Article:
Restoring national pride and Pompeo's visit

The recent visit of Secretary of State Mike Pompeo to Budapest is evidence enough that Hungary is on the right path when conducting a more assertive foreign policy, Magyar Nemzet columnist Levente Sitkei writes.

In the second half of the past century, Budapest mostly adhered to a specific school of diplomacy: bowing our heads to the ground. If anyone visited us, we the Hungarian diplomatic corps would automatically assume they are better, smarter, more talented and richer than us.

Sure, we may hate their westerner ways, but we are still awed by their flashy suits and fancy cars. And if they happen to come from the east, than we are bound by our historic camaraderie. No, not just bound by it, but idolize it.

Moscow is big and strong, and we are just one of those small "also ran" nations. This school of thought is still alive: some still say that EU development funds should be handled by Brussels, because their hands are clean and they are incorruptible - unlike ourselves. Mike Pompeo is the foreign minister of a global power, so according to this school of thought we must instantly agree with their wishes upon arrival.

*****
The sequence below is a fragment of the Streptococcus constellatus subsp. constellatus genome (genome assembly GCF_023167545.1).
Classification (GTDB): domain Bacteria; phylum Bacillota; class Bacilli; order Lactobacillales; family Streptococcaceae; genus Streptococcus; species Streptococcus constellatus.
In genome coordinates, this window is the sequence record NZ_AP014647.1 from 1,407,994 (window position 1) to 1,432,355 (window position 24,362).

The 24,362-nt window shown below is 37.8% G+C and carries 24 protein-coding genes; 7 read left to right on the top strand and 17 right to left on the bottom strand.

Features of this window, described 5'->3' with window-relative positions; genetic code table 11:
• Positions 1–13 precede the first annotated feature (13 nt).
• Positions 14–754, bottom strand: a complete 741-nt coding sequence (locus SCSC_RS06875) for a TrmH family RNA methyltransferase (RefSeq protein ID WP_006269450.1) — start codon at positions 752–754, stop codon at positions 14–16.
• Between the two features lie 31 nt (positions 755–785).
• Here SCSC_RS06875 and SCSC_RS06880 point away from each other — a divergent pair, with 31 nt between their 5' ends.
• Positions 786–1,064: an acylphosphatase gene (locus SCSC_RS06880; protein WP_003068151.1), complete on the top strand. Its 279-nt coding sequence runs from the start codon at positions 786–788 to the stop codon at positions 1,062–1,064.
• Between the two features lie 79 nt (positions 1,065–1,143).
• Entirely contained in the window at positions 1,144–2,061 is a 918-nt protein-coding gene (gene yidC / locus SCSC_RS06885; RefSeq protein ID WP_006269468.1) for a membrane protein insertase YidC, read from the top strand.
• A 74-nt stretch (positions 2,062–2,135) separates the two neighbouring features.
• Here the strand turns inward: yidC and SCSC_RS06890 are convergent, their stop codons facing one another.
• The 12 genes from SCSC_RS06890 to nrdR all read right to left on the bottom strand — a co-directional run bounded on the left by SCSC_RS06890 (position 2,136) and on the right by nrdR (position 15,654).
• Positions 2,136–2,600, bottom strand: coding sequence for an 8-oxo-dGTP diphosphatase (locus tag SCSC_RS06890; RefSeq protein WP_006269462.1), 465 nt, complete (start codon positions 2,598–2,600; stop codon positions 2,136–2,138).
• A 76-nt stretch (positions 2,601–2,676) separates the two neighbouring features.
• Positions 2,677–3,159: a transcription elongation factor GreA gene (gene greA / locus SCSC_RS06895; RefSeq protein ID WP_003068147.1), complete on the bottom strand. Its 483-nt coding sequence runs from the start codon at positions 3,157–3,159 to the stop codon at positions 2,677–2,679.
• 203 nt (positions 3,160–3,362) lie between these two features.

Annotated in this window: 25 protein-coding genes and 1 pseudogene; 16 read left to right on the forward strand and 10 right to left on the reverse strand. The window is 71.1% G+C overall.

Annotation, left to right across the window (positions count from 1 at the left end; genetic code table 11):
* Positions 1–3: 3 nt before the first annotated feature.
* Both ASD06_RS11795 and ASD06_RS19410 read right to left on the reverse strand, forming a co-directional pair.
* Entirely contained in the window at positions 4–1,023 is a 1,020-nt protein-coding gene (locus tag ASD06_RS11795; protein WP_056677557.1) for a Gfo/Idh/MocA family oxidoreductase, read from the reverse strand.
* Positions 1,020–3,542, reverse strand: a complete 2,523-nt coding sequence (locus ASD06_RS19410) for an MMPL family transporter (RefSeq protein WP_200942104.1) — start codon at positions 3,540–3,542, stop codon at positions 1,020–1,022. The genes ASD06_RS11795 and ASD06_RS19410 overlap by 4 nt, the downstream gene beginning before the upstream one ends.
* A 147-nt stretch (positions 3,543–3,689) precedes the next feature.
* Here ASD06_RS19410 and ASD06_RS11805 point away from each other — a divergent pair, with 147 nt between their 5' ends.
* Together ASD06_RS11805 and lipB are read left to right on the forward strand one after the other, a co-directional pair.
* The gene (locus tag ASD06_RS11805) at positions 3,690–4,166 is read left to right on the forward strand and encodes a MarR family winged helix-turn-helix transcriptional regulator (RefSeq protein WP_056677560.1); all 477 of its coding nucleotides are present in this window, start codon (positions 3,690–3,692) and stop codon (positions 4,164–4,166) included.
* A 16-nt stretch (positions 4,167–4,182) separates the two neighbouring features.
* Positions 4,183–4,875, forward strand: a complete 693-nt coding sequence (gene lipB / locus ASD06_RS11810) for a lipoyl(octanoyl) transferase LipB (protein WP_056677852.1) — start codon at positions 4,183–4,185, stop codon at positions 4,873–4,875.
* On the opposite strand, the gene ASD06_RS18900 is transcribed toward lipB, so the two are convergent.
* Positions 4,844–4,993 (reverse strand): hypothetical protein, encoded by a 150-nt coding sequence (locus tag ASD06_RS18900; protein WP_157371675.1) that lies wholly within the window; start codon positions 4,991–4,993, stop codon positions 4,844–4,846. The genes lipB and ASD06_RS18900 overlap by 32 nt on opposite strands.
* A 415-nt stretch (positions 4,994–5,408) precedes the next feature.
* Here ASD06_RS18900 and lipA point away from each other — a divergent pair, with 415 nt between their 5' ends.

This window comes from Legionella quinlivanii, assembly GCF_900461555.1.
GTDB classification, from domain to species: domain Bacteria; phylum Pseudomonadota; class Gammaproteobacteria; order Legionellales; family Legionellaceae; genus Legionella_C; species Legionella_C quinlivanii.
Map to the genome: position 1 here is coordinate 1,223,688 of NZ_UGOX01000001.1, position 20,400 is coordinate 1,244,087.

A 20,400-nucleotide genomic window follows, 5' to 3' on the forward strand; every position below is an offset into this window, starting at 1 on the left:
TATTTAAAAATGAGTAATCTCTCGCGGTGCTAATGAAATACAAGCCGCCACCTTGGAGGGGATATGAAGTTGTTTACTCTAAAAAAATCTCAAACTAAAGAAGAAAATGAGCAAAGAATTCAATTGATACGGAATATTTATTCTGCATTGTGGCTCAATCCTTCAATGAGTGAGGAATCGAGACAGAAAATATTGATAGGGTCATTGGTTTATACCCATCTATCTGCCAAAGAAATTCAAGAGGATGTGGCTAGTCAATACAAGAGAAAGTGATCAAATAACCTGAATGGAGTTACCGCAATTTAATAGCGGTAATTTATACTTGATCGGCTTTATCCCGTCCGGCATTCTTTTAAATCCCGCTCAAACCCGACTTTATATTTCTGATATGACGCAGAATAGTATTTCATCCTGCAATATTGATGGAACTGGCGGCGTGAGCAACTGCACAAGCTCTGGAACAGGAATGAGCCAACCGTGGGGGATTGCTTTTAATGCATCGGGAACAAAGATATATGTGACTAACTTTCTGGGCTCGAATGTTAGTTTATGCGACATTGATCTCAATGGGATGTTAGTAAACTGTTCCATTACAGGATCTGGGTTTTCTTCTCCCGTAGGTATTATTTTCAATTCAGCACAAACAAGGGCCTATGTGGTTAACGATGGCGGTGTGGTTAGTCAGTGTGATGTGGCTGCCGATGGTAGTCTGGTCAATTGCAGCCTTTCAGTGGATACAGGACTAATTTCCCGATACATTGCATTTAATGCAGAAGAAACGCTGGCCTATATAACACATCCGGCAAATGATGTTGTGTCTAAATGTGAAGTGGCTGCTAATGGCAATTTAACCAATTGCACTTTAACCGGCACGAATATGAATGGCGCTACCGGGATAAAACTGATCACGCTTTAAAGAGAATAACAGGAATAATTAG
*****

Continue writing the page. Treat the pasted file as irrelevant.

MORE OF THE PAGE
When Putin comes to Budapest, we are pro-Russian, when Erdogan arrives, we side with Turkey, and so on. And we are automatically being subservient.

But now we have a different approach to diplomacy. We will carefully listen to the proposals of whoever comes here and act in line with our best national interests.

And that is because for too long we have bowed to anyone vying for our treasures. Because Hungary itself is our biggest treasure. No longer must we accept with our heads down to be robbed of our treasures - if we just believe in our cause and work hard, even Mike Pompeo's visit will fall into its place.

Note: Secretary of State Mike Pompeo visited Budapest on February 11th and met Hungarian Minister of Foreign Affairs and Trade Péter Szíjjártó, Prime Minister Viktor Orbán and Defense Minister Tibor Benkő.

Title image: U.S. Secretary of State Mike Pompeo (L) and Hungarian Minister of Foreign Affairs and Trade Péter Szíjjártó (R). (MTI/Zsolt Szigetváry)

 

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